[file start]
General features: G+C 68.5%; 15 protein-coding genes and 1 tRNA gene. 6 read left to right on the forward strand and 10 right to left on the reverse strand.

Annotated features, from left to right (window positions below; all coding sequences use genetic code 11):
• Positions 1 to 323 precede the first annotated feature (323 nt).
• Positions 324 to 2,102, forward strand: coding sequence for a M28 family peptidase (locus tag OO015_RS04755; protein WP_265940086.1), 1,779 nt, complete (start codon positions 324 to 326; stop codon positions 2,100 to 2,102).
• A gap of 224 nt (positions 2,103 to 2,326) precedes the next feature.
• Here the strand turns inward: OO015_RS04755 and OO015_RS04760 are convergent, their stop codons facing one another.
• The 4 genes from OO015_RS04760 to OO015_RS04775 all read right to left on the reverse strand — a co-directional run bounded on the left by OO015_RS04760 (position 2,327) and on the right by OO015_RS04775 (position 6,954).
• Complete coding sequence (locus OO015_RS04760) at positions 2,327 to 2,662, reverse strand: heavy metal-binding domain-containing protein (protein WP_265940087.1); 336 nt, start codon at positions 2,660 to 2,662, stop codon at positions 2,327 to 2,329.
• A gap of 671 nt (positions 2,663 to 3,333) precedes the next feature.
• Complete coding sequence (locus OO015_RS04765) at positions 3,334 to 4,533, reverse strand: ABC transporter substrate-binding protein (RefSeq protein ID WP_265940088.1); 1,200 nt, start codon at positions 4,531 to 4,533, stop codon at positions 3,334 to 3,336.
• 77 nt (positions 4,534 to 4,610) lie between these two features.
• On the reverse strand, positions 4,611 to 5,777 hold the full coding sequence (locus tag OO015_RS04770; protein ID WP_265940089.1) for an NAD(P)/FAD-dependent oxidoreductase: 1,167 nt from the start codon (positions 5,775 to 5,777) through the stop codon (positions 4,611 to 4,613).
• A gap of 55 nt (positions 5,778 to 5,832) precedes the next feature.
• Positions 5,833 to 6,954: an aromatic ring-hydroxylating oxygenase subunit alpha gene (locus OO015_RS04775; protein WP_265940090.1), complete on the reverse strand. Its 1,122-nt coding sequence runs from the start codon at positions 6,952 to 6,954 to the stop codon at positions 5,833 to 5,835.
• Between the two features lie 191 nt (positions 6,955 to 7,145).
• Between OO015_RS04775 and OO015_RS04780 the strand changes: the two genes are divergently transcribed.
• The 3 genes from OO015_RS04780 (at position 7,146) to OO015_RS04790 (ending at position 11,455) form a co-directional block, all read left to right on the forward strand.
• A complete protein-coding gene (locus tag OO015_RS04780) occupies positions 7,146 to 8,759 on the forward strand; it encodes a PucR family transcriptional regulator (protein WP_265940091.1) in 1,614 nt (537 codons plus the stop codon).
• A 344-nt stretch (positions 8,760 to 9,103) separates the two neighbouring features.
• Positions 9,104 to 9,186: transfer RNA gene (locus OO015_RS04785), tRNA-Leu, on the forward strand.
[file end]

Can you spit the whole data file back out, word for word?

General features: G+C 68.5%; 15 protein-coding genes and 1 tRNA gene. 6 read left to right on the forward strand and 10 right to left on the reverse strand.

Annotated features, from left to right (window positions below; all coding sequences use genetic code 11):
• Positions 1 to 323 precede the first annotated feature (323 nt).
• Positions 324 to 2,102, forward strand: coding sequence for a M28 family peptidase (locus tag OO015_RS04755; protein WP_265940086.1), 1,779 nt, complete (start codon positions 324 to 326; stop codon positions 2,100 to 2,102).
• A gap of 224 nt (positions 2,103 to 2,326) precedes the next feature.
• Here the strand turns inward: OO015_RS04755 and OO015_RS04760 are convergent, their stop codons facing one another.
• The 4 genes from OO015_RS04760 to OO015_RS04775 all read right to left on the reverse strand — a co-directional run bounded on the left by OO015_RS04760 (position 2,327) and on the right by OO015_RS04775 (position 6,954).
• Complete coding sequence (locus OO015_RS04760) at positions 2,327 to 2,662, reverse strand: heavy metal-binding domain-containing protein (protein WP_265940087.1); 336 nt, start codon at positions 2,660 to 2,662, stop codon at positions 2,327 to 2,329.
• A gap of 671 nt (positions 2,663 to 3,333) precedes the next feature.
• Complete coding sequence (locus OO015_RS04765) at positions 3,334 to 4,533, reverse strand: ABC transporter substrate-binding protein (RefSeq protein ID WP_265940088.1); 1,200 nt, start codon at positions 4,531 to 4,533, stop codon at positions 3,334 to 3,336.
• 77 nt (positions 4,534 to 4,610) lie between these two features.
• On the reverse strand, positions 4,611 to 5,777 hold the full coding sequence (locus tag OO015_RS04770; protein ID WP_265940089.1) for an NAD(P)/FAD-dependent oxidoreductase: 1,167 nt from the start codon (positions 5,775 to 5,777) through the stop codon (positions 4,611 to 4,613).
• A gap of 55 nt (positions 5,778 to 5,832) precedes the next feature.
• Positions 5,833 to 6,954: an aromatic ring-hydroxylating oxygenase subunit alpha gene (locus OO015_RS04775; protein WP_265940090.1), complete on the reverse strand. Its 1,122-nt coding sequence runs from the start codon at positions 6,952 to 6,954 to the stop codon at positions 5,833 to 5,835.
• Between the two features lie 191 nt (positions 6,955 to 7,145).
• Between OO015_RS04775 and OO015_RS04780 the strand changes: the two genes are divergently transcribed.
• The 3 genes from OO015_RS04780 (at position 7,146) to OO015_RS04790 (ending at position 11,455) form a co-directional block, all read left to right on the forward strand.
• A complete protein-coding gene (locus tag OO015_RS04780) occupies positions 7,146 to 8,759 on the forward strand; it encodes a PucR family transcriptional regulator (protein WP_265940091.1) in 1,614 nt (537 codons plus the stop codon).
• A 344-nt stretch (positions 8,760 to 9,103) separates the two neighbouring features.
• Positions 9,104 to 9,186: transfer RNA gene (locus OO015_RS04785), tRNA-Leu, on the forward strand.